Why bitcoin is destined to become a niche asset

ING.com/THINK has our new report, Why bitcoin is destined to become a niche asset. One-paragraph summary:
In the long term, Bitcoin has little to offer to a wider audience, and will likely return to being a niche product for a select group of enthusiasts. What they regard as key benefits, may actually be impediments to wider adoption. Moreover, bitcoin’s high value today is based on shaky foundations, given that the platform is open source and can therefore be forked and copy-pasted easily. Scope for such cryptocurrency debasement is limited only by network effects and switching costs, but those may be smaller than expected.

Slightly longer summary:

  • The “true” value of bitcoin depends on its future use case. If users would en masse lose interest, then it could end at zero. On the other hand, in the unlikely scenario that Bitcoin takes over all worldwide payments, its value could rise beyond $1m.
  • Yet as Bitcoin is failing as payment system, and is now primarily used as asset to hold, the only remaining justification for investing in bitcoin is the assumption that others are willing to buy bitcoin at higher prices in the future.
  • Why won’t Bitcoin appeal to mass audience?
    • Regulation: Its decentralised nature makes it difficult to regulate. Governments and regulators may not ever come to like decentralised financial networks at all. A negative event, such as a price crash followed by public outcry, could trigger a regulatory crackdown.
    • Intermediaries: working without intermediaries is cherished by a core group of Bitcoin enthusiasts. The mass audience however dislikes having no rights, no recourse, no guarantees, no legal coverage, nothing. They just want secure, reliable and hassle-free access to their money, and a help desk to call when they lose their password.
    • Scalability: The Bitcoin network is currently clogged and the current level of transaction fees (average $8 in November) makes it very unattractive for small payments.
    • Volatility: while the value of “ordinary” money is managed by the central bank, Bitcoin’s supply is fixed and its value depends greatly on demand. This makes it inherently volatile.
    • Energy use: in the case of bitcoin, the price of taking out intermediaries is very high electricity consumption.
    • Governance: blockchain is great at rule enforcement, but does not provide at all for rule setting. This lack of governance makes implementing innovations slow and painful. Moreover, power may get concentrated in the hands of a few (miners, in the case of Bitcoin).
  • The current Bitcoin dominance appears built on the idea that bitcoin will remain the cryptocurrency of choice forever. Indeed, cryptocurrency, like other internet services, are subject to “network effects” and “switching costs”, creating a “winner takes all”-dynamic. However, with cryptocurrencies, these network effects and switching costs may be lower than thought. This is especially the case given Bitcoin’s open-source, forkable, clonable nature. It is easy to create a clone or close substitute. This means that Bitcoin may be scarce on its own blockchain, but its blockchain is in infinite supply. If bitcoin is “digital gold”, then forking and copy-pasting are successful forms of “digital alchemy”.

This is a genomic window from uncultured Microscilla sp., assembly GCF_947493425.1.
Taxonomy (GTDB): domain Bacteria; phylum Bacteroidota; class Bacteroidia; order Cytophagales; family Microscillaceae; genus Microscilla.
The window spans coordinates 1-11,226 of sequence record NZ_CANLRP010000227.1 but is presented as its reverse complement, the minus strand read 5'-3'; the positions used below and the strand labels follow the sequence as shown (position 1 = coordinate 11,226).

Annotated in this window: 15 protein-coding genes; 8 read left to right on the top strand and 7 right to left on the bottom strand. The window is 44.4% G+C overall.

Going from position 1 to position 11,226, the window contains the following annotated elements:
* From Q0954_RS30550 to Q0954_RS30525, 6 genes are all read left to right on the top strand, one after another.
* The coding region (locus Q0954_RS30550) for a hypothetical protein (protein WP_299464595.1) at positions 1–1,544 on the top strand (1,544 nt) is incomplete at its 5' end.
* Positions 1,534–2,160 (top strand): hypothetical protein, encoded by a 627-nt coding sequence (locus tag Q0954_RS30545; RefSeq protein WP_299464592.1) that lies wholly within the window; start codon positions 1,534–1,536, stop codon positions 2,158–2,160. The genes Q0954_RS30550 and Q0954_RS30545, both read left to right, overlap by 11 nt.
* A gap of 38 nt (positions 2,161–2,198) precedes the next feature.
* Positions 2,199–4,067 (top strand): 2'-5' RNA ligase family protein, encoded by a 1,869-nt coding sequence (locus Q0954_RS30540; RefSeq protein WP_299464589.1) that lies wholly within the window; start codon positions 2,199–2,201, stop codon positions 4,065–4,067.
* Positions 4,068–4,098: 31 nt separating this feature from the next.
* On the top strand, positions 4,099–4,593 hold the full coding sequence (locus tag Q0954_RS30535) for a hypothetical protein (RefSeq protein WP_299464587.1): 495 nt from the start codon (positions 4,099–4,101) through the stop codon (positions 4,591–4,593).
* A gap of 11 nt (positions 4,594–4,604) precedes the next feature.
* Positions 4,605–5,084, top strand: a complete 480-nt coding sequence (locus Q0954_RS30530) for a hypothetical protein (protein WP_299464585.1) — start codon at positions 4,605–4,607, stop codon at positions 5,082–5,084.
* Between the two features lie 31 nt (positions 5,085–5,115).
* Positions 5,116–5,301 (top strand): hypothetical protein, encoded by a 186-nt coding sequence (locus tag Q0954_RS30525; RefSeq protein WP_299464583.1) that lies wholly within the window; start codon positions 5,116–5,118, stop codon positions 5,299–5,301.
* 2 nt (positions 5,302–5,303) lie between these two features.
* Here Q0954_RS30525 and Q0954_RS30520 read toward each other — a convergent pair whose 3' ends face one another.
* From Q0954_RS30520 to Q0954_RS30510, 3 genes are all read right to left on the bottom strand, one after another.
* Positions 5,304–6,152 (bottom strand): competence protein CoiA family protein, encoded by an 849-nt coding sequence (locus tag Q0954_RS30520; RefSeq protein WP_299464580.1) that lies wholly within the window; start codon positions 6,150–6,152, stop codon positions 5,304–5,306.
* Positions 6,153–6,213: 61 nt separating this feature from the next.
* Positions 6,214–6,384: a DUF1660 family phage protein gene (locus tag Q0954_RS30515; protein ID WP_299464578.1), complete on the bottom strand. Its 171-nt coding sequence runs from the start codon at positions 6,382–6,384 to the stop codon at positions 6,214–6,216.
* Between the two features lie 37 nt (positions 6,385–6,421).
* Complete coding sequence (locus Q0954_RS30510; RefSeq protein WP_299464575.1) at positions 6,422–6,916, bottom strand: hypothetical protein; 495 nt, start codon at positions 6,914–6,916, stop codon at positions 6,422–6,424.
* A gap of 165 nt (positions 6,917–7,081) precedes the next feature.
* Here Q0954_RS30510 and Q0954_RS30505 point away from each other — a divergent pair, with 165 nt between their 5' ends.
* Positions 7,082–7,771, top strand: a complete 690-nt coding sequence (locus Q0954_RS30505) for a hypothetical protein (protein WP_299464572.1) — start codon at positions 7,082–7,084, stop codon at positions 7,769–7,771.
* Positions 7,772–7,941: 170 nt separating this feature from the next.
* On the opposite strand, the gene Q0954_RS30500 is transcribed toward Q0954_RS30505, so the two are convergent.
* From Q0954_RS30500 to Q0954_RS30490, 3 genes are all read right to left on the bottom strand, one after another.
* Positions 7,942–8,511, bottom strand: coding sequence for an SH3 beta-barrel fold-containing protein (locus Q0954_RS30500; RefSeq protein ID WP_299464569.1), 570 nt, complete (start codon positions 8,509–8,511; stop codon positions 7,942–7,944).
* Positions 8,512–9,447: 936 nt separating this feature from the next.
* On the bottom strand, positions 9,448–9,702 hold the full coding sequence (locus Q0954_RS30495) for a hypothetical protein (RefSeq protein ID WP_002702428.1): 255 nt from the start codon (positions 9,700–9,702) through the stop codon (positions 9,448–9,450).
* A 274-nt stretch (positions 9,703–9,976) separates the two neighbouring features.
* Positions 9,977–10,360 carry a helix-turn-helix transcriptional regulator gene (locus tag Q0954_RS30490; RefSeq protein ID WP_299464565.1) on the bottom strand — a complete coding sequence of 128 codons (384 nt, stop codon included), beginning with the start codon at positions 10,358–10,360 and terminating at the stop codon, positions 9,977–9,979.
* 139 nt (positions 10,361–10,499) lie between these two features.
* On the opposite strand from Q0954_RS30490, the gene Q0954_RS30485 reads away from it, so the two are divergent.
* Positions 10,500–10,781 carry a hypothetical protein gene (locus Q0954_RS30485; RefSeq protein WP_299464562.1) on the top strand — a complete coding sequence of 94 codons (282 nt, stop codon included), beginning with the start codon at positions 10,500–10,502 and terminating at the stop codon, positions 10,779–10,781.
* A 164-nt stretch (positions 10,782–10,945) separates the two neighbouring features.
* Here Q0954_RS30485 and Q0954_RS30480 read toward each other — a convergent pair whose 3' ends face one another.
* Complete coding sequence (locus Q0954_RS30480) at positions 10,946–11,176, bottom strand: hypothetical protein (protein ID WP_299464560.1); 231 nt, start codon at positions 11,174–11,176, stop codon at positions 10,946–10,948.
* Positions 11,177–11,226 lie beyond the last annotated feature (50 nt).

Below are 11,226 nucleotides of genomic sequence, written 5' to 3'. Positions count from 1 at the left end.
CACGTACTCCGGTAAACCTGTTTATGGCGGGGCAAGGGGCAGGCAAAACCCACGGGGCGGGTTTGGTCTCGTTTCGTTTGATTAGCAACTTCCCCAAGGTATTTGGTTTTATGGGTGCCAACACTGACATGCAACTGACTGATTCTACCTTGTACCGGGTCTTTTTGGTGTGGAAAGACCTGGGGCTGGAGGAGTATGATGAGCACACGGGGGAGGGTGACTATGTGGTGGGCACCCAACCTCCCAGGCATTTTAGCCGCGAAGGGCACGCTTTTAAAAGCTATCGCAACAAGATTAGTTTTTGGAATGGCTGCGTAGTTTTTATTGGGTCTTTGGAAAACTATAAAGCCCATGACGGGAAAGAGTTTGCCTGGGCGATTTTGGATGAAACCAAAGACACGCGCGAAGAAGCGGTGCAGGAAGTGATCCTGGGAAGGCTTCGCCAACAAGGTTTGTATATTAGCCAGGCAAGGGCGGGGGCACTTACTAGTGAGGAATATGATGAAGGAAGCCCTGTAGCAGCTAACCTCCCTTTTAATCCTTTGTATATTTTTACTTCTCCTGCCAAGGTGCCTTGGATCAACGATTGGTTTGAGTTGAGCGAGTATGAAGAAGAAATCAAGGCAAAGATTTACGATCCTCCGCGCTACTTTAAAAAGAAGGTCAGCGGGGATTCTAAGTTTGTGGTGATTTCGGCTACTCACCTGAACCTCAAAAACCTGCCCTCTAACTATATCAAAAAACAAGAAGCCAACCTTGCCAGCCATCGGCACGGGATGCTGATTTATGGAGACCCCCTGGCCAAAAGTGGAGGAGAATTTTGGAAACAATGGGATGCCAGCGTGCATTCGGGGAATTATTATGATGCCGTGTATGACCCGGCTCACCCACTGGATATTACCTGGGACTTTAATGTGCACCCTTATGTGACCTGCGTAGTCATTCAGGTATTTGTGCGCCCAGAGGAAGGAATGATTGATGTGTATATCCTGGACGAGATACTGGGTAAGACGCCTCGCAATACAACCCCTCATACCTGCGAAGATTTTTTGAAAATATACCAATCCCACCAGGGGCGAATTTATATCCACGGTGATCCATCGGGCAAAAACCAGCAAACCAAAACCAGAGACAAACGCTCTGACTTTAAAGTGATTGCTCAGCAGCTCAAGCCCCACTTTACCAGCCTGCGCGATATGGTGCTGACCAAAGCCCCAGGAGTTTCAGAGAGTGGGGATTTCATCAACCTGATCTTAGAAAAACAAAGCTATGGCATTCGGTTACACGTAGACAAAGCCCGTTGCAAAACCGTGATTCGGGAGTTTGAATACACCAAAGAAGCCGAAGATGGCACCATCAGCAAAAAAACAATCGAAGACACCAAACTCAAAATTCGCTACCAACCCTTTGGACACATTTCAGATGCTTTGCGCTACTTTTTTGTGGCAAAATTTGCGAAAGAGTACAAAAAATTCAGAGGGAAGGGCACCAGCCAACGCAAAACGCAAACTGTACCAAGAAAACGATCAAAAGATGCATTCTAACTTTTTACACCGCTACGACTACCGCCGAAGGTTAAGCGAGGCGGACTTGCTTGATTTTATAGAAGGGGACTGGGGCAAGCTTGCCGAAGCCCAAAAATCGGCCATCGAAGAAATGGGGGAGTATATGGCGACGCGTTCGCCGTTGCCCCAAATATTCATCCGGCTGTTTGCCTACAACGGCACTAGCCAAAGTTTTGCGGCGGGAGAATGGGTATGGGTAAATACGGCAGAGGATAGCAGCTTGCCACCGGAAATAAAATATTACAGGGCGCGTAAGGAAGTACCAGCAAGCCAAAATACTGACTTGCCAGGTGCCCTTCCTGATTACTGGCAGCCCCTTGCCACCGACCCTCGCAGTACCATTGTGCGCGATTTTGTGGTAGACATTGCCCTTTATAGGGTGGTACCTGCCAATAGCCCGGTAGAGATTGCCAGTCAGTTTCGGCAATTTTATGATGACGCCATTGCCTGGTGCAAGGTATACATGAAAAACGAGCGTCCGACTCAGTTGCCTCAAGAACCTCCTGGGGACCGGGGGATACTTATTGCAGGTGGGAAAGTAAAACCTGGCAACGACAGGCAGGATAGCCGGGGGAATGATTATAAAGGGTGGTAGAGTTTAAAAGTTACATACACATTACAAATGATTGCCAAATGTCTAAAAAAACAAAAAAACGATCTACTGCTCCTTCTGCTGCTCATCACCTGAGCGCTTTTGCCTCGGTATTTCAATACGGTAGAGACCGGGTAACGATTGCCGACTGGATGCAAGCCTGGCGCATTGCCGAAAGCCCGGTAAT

Eurozone bank lending is no impediment to ECB tapering

Eurozone bank lending growth is clearly alive, but kicking only very gently. The perfect data release for the ECB, a few hours before it is expected to announce its tapering plans.

As markets are preparing for what could be the most exciting ECB press conference of the year, later today, the ECB released one last important set of data this morning, on monetary and credit developments in the Eurozone. On this front, things are moving along steadily. Bank lending to households was stable at 2.7%YoY in September, with lending to non-financial businesses ticking up slightly to 2.5% from 2.4%.

This basically means that bank credit will not be an issue for Draghi this afternoon. The ECB-president can convincingly argue that he has jolted bank lending back to life with QE, TLTRO and negative rates. Back in early 2014, households and businesses were, in net terms, paying off bank loans. But those days of deleveraging appear long off today – at least, for the Eurozone as a whole. Bank lending has been recovering slowly but very steadily over the past two years. To be fair, bank lending growth is still negative in Spain, Portugal, Ireland, Greece and the Netherlands. But in most of these countries, the growth rate is slowly turning less negative. So it may not yet be “mission accomplished” here, but the ECB can certainly claim that its policies have helped to mend bank lending markets, and that things are moving in the right direction.

At the same time, the ECB’s unconventional policies have not led to an outright lending boom. Sure, bank lending growth rates looks a bit exuberant in Belgium (6.8%YoY for households and 8.7% for businesses), and to a lesser extent in France (6.2% for households, 5.5% for businesses). But these growth rates remain single-digit and do not appear to forebode the imminent popping of a bubble. So in sum, monetary and credit developments do not provide any reason to slam the brakes.

In sum, today’s monetary and credit data enables a gentle “lower for longer” tapering message. We expect the ECB to lower monthly purchases to €25bn while extending them to year-end 2018. At the same time, lack of a credit boom creates room for Draghi to signal that rates will remain low beyond 2018.

Why Bitcoin transactions are more expensive than you think

Bitcoins are sometimes marketed as a low-cost alternative to traditional payments but they’re not as cheap as you’d think. What’s going on?

Confronting the Mad Max Problem

A core element of cryptocurrency is the lack of a central authority. Nodes on the network verify transactions which are rewarded with transaction fees and in the case of bitcoins, newly minted bitcoins go with each verified block of transaction. From the verifying nodes’ perspective, these new bitcoins are mined. Hence they are referred to as “miners”.